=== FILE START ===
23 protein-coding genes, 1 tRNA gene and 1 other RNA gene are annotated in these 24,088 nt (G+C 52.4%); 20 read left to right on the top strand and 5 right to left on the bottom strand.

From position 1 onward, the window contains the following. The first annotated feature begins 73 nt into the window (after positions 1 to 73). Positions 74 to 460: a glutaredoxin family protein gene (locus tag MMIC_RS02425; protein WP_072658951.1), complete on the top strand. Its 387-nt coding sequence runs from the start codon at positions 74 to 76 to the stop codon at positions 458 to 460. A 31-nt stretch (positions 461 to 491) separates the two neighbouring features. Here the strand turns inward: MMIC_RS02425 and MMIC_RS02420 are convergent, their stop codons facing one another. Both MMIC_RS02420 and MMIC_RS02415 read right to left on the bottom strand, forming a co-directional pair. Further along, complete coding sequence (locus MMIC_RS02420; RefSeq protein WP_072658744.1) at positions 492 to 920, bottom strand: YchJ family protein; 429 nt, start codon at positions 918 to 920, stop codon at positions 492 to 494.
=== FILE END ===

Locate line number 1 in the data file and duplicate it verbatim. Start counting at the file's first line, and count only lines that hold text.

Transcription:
23 protein-coding genes, 1 tRNA gene and 1 other RNA gene are annotated in these 24,088 nt (G+C 52.4%); 20 read left to right on the top strand and 5 right to left on the bottom strand.